Next, as shown in
Once contact material 342 has been formed, contact material 342 and then diffusion barrier material 340 are planarized to remove material 340 from the top surface of insulation layer 330. Materials 340 and 342 can be planarized using, for example, chemical-mechanical polishing (CMP) and etch back techniques. The etch forms a conductive contact 344 that makes an electrical connection with doped region 312. The etch also forms a number of conductive contacts, such as conductive contact 346, that make electrical connections with the plugs, such as plug 326.
After the via metal layer has been deposited, the via metal layer is etched to remove the via metal layer from the top surface of isolation layer 360. The etch forms a via 370 that contacts metal-1 trace 354, and a number of vias, such as via 363, that contact the second metal-1 traces, such as metal-1 trace 356. Next, a second layer of metal (metal-2) 374 such as, for example, aluminum, is deposited on isolation layer 360, via 370, and via 372 to make an electrical connection with vias 370 and 372. Following this, a second metal trace mask 376 is formed and patterned on metal-2 layer 374.
After second metal trace mask 376 has been removed, a layer of passivation material 384, such as oxide and an overlying layer of nitride, is deposited on the surfaces of metal traces 380 and 382 and the exposed regions of isolation layer 360. Passivation layer 384 can be formed using conventional plasma-enhanced, chemical-vapor-deposition (PECVD) techniques.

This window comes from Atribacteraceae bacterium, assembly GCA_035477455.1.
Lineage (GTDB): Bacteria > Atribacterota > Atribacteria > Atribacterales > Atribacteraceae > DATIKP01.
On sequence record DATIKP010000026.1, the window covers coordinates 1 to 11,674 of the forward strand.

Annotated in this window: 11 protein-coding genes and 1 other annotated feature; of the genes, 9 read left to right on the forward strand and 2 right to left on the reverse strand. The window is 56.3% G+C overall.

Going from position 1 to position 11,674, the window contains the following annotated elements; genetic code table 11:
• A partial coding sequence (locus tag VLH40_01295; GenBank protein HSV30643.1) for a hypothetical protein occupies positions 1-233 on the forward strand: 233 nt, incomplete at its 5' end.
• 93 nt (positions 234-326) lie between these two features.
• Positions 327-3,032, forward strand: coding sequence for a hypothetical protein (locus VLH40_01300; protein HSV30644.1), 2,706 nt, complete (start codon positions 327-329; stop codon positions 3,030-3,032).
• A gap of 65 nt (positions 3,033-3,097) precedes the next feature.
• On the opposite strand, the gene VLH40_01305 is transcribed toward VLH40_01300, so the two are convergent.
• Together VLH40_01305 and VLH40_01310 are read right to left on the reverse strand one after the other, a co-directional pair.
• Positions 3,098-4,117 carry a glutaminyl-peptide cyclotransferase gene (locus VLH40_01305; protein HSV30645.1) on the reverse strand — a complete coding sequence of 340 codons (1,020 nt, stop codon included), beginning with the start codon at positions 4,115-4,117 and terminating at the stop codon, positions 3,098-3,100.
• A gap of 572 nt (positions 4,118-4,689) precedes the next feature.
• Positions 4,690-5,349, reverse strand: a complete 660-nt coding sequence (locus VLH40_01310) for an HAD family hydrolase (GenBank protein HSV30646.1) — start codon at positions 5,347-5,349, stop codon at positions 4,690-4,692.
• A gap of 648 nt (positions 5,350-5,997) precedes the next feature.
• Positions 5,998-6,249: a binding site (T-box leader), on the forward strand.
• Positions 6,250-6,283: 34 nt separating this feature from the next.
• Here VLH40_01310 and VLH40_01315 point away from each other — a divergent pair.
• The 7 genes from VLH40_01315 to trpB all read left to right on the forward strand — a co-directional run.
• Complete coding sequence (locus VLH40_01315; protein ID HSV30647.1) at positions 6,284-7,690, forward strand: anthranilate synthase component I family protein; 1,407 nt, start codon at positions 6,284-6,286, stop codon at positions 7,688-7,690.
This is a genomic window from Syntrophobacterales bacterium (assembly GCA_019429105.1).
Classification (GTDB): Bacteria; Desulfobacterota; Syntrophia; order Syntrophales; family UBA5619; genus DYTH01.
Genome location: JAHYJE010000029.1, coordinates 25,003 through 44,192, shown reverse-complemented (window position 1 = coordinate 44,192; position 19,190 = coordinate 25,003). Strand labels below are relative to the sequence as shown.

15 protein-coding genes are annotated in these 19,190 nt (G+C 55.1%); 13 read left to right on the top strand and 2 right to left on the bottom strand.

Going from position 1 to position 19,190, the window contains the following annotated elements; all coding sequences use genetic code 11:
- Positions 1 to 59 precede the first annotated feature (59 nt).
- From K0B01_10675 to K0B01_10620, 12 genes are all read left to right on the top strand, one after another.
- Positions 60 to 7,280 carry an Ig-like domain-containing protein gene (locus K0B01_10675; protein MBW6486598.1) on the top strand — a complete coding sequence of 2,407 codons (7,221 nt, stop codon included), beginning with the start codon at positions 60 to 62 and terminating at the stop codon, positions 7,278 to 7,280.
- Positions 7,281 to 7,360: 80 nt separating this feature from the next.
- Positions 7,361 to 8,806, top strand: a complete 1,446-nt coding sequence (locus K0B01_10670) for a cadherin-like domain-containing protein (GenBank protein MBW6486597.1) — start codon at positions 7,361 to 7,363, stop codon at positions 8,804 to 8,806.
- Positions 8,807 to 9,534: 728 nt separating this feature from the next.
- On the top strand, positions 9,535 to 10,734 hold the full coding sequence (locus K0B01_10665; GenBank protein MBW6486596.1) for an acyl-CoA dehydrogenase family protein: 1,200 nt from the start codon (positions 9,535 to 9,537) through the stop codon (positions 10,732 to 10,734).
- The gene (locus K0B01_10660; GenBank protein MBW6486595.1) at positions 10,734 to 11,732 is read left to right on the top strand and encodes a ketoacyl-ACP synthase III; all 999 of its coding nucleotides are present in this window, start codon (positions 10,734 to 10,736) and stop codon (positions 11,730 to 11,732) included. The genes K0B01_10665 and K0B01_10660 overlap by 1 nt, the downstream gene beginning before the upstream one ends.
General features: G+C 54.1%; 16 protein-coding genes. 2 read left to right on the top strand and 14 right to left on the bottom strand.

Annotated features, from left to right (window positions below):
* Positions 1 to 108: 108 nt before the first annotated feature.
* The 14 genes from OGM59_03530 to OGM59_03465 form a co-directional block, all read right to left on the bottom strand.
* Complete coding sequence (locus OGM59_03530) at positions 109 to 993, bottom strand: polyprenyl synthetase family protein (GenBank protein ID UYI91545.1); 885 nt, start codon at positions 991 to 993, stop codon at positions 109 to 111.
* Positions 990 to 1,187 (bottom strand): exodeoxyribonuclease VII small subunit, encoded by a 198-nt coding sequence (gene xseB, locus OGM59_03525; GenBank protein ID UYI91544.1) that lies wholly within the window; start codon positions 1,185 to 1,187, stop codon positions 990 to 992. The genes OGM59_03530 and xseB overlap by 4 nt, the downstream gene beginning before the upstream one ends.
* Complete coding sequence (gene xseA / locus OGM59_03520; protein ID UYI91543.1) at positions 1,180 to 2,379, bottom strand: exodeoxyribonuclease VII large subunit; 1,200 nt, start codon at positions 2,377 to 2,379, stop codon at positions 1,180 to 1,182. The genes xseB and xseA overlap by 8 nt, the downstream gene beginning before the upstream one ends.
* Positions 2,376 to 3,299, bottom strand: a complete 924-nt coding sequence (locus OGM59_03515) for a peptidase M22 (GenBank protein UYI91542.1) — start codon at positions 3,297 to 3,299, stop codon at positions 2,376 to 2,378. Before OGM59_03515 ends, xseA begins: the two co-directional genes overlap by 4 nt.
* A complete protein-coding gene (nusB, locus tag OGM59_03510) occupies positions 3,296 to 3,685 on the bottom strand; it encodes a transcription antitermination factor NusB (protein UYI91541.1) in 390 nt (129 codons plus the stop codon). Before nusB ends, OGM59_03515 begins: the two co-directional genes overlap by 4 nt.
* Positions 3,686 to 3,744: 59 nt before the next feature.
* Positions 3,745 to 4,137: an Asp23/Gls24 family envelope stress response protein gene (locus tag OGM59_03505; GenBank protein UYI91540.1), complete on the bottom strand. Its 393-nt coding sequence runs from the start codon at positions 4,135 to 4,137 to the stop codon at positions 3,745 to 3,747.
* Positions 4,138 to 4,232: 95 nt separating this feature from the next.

Next, as shown in
It should be understood that the above descriptions are examples of the present invention, and that various alternatives of the invention described herein may be employed in practicing the invention. For example, doped region 312 and the circuitry formed on substrate region 310 can be formed after the plugs, such as plug 326, have been formed. Thus, it is intended that the following claims define the scope of the invention and that structures and methods within the scope of these claims and their equivalents be covered thereby.
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|U.S. Classification||438/733, 438/745, 257/E23.011, 257/E21.597|
|International Classification||H01L21/461, H01L21/302|
|Cooperative Classification||H01L2224/05166, H01L2224/05124, H01L2224/05647, H01L2224/05184, H01L2224/0557, H01L2224/05001, H01L2224/05026, H01L2224/131, H01L21/76898, H01L23/481, H01L2224/13025|
|European Classification||H01L21/768T, H01L23/48J|
|Dec 4, 2003||AS||Assignment|
Owner name: NATIONAL SEMICONDUCTOR CORPORATION, CALIFORNIA
Free format text: ASSIGNMENT OF ASSIGNORS INTEREST;ASSIGNORS:HOPPER, PETER J.;VASHCHENKO, VLADISLAV;JOHNSON , PETER;AND OTHERS;REEL/FRAME:014781/0896
Effective date: 20031118
|Aug 28, 2009||FPAY||Fee payment|
Year of fee payment: 4
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Year of fee payment: 8